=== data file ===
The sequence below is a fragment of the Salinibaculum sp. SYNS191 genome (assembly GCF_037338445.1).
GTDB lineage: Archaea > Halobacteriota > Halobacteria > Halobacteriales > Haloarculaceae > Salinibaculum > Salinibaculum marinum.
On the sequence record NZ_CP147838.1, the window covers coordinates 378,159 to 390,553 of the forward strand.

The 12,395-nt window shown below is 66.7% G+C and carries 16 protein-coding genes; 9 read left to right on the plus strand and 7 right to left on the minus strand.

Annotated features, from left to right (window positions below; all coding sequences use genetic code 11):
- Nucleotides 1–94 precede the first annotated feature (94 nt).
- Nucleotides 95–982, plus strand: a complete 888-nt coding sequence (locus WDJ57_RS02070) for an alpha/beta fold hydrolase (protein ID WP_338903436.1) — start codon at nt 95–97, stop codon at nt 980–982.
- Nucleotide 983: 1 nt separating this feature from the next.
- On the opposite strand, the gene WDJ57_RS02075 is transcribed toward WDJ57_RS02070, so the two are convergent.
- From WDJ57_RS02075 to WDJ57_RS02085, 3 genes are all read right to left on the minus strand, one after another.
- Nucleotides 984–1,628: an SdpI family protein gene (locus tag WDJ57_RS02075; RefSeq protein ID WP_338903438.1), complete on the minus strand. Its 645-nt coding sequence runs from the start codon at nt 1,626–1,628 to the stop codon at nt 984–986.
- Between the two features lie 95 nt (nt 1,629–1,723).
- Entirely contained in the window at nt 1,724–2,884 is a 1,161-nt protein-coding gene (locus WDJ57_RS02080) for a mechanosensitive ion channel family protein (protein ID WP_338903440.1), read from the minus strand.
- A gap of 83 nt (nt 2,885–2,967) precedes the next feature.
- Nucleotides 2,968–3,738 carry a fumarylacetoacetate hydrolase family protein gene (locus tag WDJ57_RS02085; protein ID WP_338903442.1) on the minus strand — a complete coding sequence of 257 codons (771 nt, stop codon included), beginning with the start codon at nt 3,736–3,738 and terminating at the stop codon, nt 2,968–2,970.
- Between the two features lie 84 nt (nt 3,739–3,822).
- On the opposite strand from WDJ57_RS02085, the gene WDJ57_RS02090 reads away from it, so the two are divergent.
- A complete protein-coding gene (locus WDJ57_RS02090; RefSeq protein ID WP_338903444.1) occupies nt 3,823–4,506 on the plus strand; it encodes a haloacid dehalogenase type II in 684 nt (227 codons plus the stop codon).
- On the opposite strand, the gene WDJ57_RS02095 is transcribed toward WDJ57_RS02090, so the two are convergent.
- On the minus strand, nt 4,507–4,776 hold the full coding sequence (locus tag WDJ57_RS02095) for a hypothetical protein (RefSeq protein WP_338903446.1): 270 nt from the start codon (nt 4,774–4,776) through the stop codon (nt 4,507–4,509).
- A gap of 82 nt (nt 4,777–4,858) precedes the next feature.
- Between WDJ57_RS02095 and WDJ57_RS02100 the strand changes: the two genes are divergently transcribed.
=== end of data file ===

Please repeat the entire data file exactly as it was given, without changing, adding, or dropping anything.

The sequence below is a fragment of the Salinibaculum sp. SYNS191 genome (assembly GCF_037338445.1).
GTDB lineage: Archaea > Halobacteriota > Halobacteria > Halobacteriales > Haloarculaceae > Salinibaculum > Salinibaculum marinum.
On the sequence record NZ_CP147838.1, the window covers coordinates 378,159 to 390,553 of the forward strand.

The 12,395-nt window shown below is 66.7% G+C and carries 16 protein-coding genes; 9 read left to right on the plus strand and 7 right to left on the minus strand.

Annotated features, from left to right (window positions below; all coding sequences use genetic code 11):
- Nucleotides 1–94 precede the first annotated feature (94 nt).
- Nucleotides 95–982, plus strand: a complete 888-nt coding sequence (locus WDJ57_RS02070) for an alpha/beta fold hydrolase (protein ID WP_338903436.1) — start codon at nt 95–97, stop codon at nt 980–982.
- Nucleotide 983: 1 nt separating this feature from the next.
- On the opposite strand, the gene WDJ57_RS02075 is transcribed toward WDJ57_RS02070, so the two are convergent.
- From WDJ57_RS02075 to WDJ57_RS02085, 3 genes are all read right to left on the minus strand, one after another.
- Nucleotides 984–1,628: an SdpI family protein gene (locus tag WDJ57_RS02075; RefSeq protein ID WP_338903438.1), complete on the minus strand. Its 645-nt coding sequence runs from the start codon at nt 1,626–1,628 to the stop codon at nt 984–986.
- Between the two features lie 95 nt (nt 1,629–1,723).
- Entirely contained in the window at nt 1,724–2,884 is a 1,161-nt protein-coding gene (locus WDJ57_RS02080) for a mechanosensitive ion channel family protein (protein ID WP_338903440.1), read from the minus strand.
- A gap of 83 nt (nt 2,885–2,967) precedes the next feature.
- Nucleotides 2,968–3,738 carry a fumarylacetoacetate hydrolase family protein gene (locus tag WDJ57_RS02085; protein ID WP_338903442.1) on the minus strand — a complete coding sequence of 257 codons (771 nt, stop codon included), beginning with the start codon at nt 3,736–3,738 and terminating at the stop codon, nt 2,968–2,970.
- Between the two features lie 84 nt (nt 3,739–3,822).
- On the opposite strand from WDJ57_RS02085, the gene WDJ57_RS02090 reads away from it, so the two are divergent.
- A complete protein-coding gene (locus WDJ57_RS02090; RefSeq protein ID WP_338903444.1) occupies nt 3,823–4,506 on the plus strand; it encodes a haloacid dehalogenase type II in 684 nt (227 codons plus the stop codon).
- On the opposite strand, the gene WDJ57_RS02095 is transcribed toward WDJ57_RS02090, so the two are convergent.
- On the minus strand, nt 4,507–4,776 hold the full coding sequence (locus tag WDJ57_RS02095) for a hypothetical protein (RefSeq protein WP_338903446.1): 270 nt from the start codon (nt 4,774–4,776) through the stop codon (nt 4,507–4,509).
- A gap of 82 nt (nt 4,777–4,858) precedes the next feature.
- Between WDJ57_RS02095 and WDJ57_RS02100 the strand changes: the two genes are divergently transcribed.